Most popular A-Levels studied (and grade achieved)

C
C
B

Others in technology

Sorry, no information to show

This is usually because there were too few respondents in the data we receive to be able to provide results about the subject at this university.


Who studies this subject and how do they get on?

97%
UK students
3%
International students
96%
Male students
4%
Female students
52%
2:1 or above
17%
Drop out rate

Most popular A-Levels studied (and grade achieved)

D
A
E

After graduation


The stats in this section relate to the general subject area/s at this university – not this specific course. We show this where there isn't enough data about the course, or where this is the most detailed info available to us.

Music

What are graduates doing after six months?

This is what graduates told us they were doing (and earning), shortly after completing their course. We've crunched the numbers to show you if these immediate prospects are high, medium or low, compared to those studying this subject/s at other universities.

£17,400
med
Average annual salary
84%
low
Employed or in further education
90%
med
Employed in a role where degree was essential or beneficial

Top job areas of graduates

22%
Artistic, literary and media occupations
17%
Sales assistants and retail cashiers
13%
Other elementary services occupations
What do graduate employment figures really tell you?

Music is a popular degree subject and a little over 4,600 degrees were awarded to UK graduates in 2015. Most were working after six months — but postgraduate study (usually continuing with music) is quite common and a lot of graduates go into music teaching, often as freelance or travelling music teachers of particular instruments. Obviously, many music graduates get work as musicians as well, or work as sound recordists and in similar technical roles. Music is important in advertising and so a lot of graduates go into this industry, and management is also a popular job role for music graduates. There's also a niche for music graduates wanting to work in IT and computing, particularly with web applications. Because a lot of musician work is temporary or freelance, the most common way for new graduates to get jobs as musicians is through their own contacts, so learning how to make good use of networks and contacts might help in your career.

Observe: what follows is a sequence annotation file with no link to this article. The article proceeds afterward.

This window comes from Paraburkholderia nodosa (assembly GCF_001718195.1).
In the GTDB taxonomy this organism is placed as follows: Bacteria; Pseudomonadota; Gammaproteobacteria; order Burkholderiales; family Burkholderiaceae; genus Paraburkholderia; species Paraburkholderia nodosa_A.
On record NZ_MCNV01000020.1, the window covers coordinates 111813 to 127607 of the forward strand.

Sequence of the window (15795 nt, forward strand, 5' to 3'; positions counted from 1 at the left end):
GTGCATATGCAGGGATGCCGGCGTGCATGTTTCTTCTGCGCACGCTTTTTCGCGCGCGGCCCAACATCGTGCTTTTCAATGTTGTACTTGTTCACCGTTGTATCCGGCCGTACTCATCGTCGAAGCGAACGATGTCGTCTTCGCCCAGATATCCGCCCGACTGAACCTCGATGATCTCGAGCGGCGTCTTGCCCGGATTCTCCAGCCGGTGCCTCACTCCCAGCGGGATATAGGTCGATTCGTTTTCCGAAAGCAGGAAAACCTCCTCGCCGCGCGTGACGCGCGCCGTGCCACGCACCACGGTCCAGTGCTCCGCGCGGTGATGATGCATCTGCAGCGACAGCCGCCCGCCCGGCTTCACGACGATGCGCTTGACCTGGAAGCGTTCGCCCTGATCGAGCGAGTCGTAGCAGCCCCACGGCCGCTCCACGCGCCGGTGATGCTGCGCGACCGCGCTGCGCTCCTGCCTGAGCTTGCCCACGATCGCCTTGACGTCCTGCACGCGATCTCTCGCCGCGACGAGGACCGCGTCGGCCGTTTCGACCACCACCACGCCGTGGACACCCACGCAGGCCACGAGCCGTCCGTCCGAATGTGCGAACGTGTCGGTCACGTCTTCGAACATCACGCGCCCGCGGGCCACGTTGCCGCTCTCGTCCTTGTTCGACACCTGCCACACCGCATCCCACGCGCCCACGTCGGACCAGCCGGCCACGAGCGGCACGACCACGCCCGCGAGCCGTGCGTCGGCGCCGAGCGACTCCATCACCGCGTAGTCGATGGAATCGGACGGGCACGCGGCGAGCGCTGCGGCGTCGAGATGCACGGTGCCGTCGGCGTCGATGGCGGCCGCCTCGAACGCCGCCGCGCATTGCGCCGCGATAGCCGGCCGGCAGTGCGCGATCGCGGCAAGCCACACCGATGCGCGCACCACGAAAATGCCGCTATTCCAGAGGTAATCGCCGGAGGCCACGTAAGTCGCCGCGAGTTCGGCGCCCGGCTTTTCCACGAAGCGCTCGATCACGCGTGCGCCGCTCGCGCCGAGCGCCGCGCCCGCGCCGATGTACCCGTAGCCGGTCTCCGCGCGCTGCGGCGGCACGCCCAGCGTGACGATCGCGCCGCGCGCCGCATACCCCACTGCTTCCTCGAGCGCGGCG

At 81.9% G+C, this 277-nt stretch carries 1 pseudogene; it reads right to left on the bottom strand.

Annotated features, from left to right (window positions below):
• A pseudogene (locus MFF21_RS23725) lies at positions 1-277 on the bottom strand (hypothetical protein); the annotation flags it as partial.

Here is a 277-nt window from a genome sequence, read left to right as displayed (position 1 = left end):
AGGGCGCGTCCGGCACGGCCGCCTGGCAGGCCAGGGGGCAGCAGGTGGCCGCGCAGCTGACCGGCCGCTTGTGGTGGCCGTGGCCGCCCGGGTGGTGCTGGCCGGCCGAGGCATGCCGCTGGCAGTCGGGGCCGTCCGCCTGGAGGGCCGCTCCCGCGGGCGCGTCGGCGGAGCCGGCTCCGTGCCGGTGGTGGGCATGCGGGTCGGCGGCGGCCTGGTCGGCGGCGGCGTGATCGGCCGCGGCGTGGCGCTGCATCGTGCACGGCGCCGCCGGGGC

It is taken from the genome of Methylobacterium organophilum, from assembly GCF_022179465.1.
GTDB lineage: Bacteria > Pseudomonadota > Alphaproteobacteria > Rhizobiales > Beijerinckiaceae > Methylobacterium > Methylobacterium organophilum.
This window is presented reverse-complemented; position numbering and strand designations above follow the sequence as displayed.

Others in technology

What are graduates doing after six months?

This is what graduates told us they were doing (and earning), shortly after completing their course. We've crunched the numbers to show you if these immediate prospects are high, medium or low, compared to those studying this subject/s at other universities.

£21,000
low
Average annual salary
82%
low
Employed or in further education
100%
med
Employed in a role where degree was essential or beneficial

Top job areas of graduates

26%
Artistic, literary and media occupations
22%
Sales, marketing and related associate professionals
15%
Sales assistants and retail cashiers
What do graduate employment figures really tell you?

The stats cover quite a broad subject area, but over half of the graduates we're talking about here studied some kind of audio technology subject. It's not a surprise, then, to find that the most common job for graduates from this subject last year was as a sound technician in film, TV and music. Jobs in IT, as arts officers or musicians, in marketing, or in business were also popular — these degrees can be quite flexible and give you a lot of opportunities. Another degree that falls under this heading is in transport logistics (told you it was broad!), and those graduates did particularly well as our whole just-in-time retail economy really needs good logistics skills - and graduates with those qualifications are in serious shortage. But your prospects do depend on the particular degree you take, so if you have a course in mind, take a look at the information on the university's website.

What about your long term prospects?